When you have an EMI problem that is difficult to solve with a board design, RFI shielding materials can be used to suppress noise leakage from the PCBA and the enclosure. This is not always the best path forward for every design or product, but these materials can help a product get past a round of EMI compliance testing and into an initial market release. These materials are available for mounting directly to a PCB, or it can be applied to elements in an enclosure to reduce noise leakage at higher frequencies.
RFI Shielding Material Options
There are several easy-to-use RFI shielding materials that can be used to block or absorb radiated EMI from a PCBA. These materials can be used to target very specific noise sources when the material is placed around a specific component, or these materials can provide noise suppression from the entire assembly when mounted on an enclosure. Here are some common RFI shielding material options.
The most common shielding option used by many designers is conductive surface-mount shielding materials, which are better-known as shielding cans. These shielding materials are designed to surround a component package and connect to a ground net. The ideal connection is to a set ground plane on a nearby layer so that the shielding can will totally surround a target component. The grounded shielding around the component acts like a Faraday cage that blocks radiated EMI up to relatively high frequencies.
Shielding cans on a PCB
Shielding components are not available or intended for every component in your PCB. The use of shielding cans is appropriate in cases where the component exhibits large signal swings and the noise can’t be reduced enough with nearby ground, such as in a switching regulator on a two layer PCB. Another case is in modules or SoCs built on an interposer; a shielding can could be used instead of encasing the component in epoxy as the can will provide noise suppression.
These elastomer compounds can absorb radiated emissions at high frequencies and they can be used to patch openings in enclosures. They are often used on gaps and cracks in an enclosure, at cable inputs/outputs, or to cover a large surface of an enclosure region to block directional radiation. They are also available as sheets that can also be molded into covers for cables.
Shielding elastomer available as a sheet. [Source: ID Group]
Although not normally used for shielding, and not considered a shielding compound, conformal coatings can also absorb strongly in the 100’s of MHz range and higher. Conformal coatings can be used as a shielding material on specific components if the coating is applied through a stencil mask. This is a more specialized coating process in PCBA manufacturing and not all manufacturers or assembly houses will offer this service.
Enclosures can also provide shielding when they are constructed from conductive materials (usually aluminum sheet metal). Shielding can also be incorporated into a plastic enclosure that has a much cleaner form factor than a simple sheet metal enclosure. Even if your design does not have noise problems, a shielded enclosure is very useful as it can provide a safety ground for electrostatic discharge (ESD). The gaps and openings in a shielded enclosure will determine the maximum frequency it can suppress; generally smaller gaps and openings will allow higher-frequency radiation to escape from the enclosure.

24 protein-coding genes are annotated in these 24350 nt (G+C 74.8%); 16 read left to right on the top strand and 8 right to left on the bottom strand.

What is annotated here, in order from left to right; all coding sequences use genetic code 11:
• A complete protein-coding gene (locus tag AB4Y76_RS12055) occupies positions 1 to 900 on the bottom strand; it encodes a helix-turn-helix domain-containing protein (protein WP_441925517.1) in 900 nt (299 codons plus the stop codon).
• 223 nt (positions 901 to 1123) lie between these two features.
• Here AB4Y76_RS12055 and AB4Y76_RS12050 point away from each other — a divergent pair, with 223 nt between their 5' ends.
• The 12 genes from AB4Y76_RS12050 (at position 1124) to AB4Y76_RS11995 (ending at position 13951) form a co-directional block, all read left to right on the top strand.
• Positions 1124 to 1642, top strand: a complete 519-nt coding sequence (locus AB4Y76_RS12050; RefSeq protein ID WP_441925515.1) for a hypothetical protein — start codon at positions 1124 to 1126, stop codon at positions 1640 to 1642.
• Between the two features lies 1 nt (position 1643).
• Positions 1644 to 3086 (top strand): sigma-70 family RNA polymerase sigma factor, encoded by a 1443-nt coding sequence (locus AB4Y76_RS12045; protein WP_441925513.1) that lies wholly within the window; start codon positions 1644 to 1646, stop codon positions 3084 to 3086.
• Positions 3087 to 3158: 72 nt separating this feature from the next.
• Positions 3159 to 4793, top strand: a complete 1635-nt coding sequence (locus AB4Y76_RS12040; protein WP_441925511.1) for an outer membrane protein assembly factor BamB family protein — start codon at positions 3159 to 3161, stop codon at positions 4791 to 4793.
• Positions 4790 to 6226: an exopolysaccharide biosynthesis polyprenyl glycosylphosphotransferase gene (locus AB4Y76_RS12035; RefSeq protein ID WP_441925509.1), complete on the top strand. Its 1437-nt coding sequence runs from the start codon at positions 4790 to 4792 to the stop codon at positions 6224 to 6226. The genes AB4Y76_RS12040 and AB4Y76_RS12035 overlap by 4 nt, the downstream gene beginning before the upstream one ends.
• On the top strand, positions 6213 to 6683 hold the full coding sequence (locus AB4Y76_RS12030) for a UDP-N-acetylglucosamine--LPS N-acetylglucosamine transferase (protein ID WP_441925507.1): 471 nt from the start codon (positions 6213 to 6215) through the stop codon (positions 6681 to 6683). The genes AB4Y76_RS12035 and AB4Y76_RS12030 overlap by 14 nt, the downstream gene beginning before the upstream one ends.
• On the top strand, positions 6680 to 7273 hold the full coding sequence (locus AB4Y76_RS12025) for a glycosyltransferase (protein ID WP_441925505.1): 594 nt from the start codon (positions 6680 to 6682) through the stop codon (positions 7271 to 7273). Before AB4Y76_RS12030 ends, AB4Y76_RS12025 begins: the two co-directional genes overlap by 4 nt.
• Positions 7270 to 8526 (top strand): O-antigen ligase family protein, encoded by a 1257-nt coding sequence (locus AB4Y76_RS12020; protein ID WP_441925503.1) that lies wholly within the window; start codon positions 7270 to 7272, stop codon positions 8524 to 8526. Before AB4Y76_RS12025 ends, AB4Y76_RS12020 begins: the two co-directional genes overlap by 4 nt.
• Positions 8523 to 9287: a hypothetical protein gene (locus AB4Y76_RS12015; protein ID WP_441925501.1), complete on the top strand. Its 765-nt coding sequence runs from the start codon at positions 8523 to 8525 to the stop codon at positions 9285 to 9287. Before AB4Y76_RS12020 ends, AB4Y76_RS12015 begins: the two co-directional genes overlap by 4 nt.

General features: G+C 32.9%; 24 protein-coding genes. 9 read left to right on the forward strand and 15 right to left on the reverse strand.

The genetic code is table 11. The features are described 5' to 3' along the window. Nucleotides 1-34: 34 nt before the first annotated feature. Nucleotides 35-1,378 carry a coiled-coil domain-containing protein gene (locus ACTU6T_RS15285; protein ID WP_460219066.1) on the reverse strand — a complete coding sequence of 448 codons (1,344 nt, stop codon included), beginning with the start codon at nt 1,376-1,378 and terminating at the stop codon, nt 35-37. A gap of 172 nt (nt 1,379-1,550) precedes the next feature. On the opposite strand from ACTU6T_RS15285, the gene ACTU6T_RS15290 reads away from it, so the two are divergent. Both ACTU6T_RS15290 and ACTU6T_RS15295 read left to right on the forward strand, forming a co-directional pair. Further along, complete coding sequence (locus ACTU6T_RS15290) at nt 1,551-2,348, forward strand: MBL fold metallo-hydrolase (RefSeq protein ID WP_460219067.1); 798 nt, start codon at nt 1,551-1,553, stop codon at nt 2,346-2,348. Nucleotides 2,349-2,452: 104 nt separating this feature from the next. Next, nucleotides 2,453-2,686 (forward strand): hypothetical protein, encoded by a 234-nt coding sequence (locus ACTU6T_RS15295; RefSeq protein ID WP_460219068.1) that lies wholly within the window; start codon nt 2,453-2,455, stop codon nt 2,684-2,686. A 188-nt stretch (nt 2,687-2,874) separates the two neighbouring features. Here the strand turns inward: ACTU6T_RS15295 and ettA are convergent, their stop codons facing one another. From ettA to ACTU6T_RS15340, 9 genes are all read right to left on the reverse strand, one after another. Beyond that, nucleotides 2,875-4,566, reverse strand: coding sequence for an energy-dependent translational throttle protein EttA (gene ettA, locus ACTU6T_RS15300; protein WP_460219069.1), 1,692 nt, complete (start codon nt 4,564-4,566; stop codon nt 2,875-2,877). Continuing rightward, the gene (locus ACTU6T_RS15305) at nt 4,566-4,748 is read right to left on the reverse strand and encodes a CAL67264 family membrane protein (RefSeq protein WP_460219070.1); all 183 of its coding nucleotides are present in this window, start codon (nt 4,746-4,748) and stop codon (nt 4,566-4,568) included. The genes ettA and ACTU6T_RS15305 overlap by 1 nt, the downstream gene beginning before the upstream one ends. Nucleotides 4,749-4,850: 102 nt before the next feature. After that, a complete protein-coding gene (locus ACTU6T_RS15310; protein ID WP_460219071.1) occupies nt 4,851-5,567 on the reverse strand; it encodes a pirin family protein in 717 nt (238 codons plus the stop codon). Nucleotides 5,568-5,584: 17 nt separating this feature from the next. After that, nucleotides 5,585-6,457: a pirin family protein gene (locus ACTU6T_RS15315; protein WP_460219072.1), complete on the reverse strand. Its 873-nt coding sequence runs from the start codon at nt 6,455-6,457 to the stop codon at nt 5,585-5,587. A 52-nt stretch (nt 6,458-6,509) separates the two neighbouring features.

Shielded enclosure examples.
Shielding Tapes and Gaskets
Conductive copper tapes and gaskets can be used as shielding material whenever there is no room or budget for a shielding compound. These are conductive materials (copper or aluminum) that can be attached to the PCB or the enclosure to provide high shielding effectiveness against radiated emissions. These materials are very inexpensive and can be purchased from many industrial suppliers.
Roll of copper tape.
The Best Shielding is a Ground Plane
If you find your board has EMI problems and you are thinking of applying shielding materials in the PCB, it’s likely the noise is being generated or contributed from incorrect routing and/or lack of proper grounding. In particular, omitting a ground plane, and trying to create the lowest layer count board with routed ground, are two common reasons EMI will be generated from routed digital traces, layer transitions, and components with large signal swing rates.
Without a doubt, the best shielding your PCBA can have is a ground plane, ideally on a thin laminate very close to your component layers. In designs with more interconnects, or that have to source signals with large swings, a ground plane will provide the best defense against noise. Ground pour or planes will provide natural shielding between signals on different layers, as well as suppression of emitted radiation.
When you need to place shielding materials in your PCB layout and your enclosure, make sure you use OrCAD, the industry’s best PCB design and analysis software from Cadence. OrCAD users can access a complete set of schematic capture features, mixed-signal simulations in PSpice, and powerful CAD features, and much more.